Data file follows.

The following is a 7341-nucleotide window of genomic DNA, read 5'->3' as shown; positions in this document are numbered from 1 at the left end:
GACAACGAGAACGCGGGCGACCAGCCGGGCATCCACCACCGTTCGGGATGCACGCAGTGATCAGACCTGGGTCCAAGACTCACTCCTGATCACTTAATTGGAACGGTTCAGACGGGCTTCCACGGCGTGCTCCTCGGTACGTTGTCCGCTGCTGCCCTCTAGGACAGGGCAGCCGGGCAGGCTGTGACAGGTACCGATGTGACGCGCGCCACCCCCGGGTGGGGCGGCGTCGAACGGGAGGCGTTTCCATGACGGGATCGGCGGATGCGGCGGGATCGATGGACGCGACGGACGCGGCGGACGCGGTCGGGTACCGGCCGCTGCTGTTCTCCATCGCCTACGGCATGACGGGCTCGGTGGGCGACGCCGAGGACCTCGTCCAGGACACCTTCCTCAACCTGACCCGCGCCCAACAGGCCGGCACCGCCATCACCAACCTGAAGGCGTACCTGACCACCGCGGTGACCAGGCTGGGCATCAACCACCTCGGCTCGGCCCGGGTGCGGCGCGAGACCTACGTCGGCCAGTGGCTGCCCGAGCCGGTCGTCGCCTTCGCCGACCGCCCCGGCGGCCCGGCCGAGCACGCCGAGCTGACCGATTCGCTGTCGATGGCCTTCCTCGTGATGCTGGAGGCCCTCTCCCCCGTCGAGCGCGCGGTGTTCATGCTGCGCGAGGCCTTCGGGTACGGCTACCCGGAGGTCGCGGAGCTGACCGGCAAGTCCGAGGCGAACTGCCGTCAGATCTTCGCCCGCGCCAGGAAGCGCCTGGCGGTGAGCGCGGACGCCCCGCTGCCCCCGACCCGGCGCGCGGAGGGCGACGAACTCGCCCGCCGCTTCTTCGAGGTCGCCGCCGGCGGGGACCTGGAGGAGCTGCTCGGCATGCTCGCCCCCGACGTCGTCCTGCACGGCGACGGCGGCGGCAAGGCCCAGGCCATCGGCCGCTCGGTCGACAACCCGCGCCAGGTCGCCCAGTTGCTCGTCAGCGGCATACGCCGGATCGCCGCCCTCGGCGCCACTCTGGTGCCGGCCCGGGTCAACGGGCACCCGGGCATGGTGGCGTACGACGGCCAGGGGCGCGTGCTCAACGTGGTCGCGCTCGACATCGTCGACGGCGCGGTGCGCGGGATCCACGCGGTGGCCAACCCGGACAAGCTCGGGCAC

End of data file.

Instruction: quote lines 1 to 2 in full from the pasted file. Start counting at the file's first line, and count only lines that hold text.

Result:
The following is a 7341-nucleotide window of genomic DNA, read 5'->3' as shown; positions in this document are numbered from 1 at the left end:
GACAACGAGAACGCGGGCGACCAGCCGGGCATCCACCACCGTTCGGGATGCACGCAGTGATCAGACCTGGGTCCAAGACTCACTCCTGATCACTTAATTGGAACGGTTCAGACGGGCTTCCACGGCGTGCTCCTCGGTACGTTGTCCGCTGCTGCCCTCTAGGACAGGGCAGCCGGGCAGGCTGTGACAGGTACCGATGTGACGCGCGCCACCCCCGGGTGGGGCGGCGTCGAACGGGAGGCGTTTCCATGACGGGATCGGCGGATGCGGCGGGATCGATGGACGCGACGGACGCGGCGGACGCGGTCGGGTACCGGCCGCTGCTGTTCTCCATCGCCTACGGCATGACGGGCTCGGTGGGCGACGCCGAGGACCTCGTCCAGGACACCTTCCTCAACCTGACCCGCGCCCAACAGGCCGGCACCGCCATCACCAACCTGAAGGCGTACCTGACCACCGCGGTGACCAGGCTGGGCATCAACCACCTCGGCTCGGCCCGGGTGCGGCGCGAGACCTACGTCGGCCAGTGGCTGCCCGAGCCGGTCGTCGCCTTCGCCGACCGCCCCGGCGGCCCGGCCGAGCACGCCGAGCTGACCGATTCGCTGTCGATGGCCTTCCTCGTGATGCTGGAGGCCCTCTCCCCCGTCGAGCGCGCGGTGTTCATGCTGCGCGAGGCCTTCGGGTACGGCTACCCGGAGGTCGCGGAGCTGACCGGCAAGTCCGAGGCGAACTGCCGTCAGATCTTCGCCCGCGCCAGGAAGCGCCTGGCGGTGAGCGCGGACGCCCCGCTGCCCCCGACCCGGCGCGCGGAGGGCGACGAACTCGCCCGCCGCTTCTTCGAGGTCGCCGCCGGCGGGGACCTGGAGGAGCTGCTCGGCATGCTCGCCCCCGACGTCGTCCTGCACGGCGACGGCGGCGGCAAGGCCCAGGCCATCGGCCGCTCGGTCGACAACCCGCGCCAGGTCGCCCAGTTGCTCGTCAGCGGCATACGCCGGATCGCCGCCCTCGGCGCCACTCTGGTGCCGGCCCGGGTCAACGGGCACCCGGGCATGGTGGCGTACGACGGCCAGGGGCGCGTGCTCAACGTGGTCGCGCTCGACATCGTCGACGGCGCGGTGCGCGGGATCCACGCGGTGGCCAACCCGGACAAGCTCGGGCAC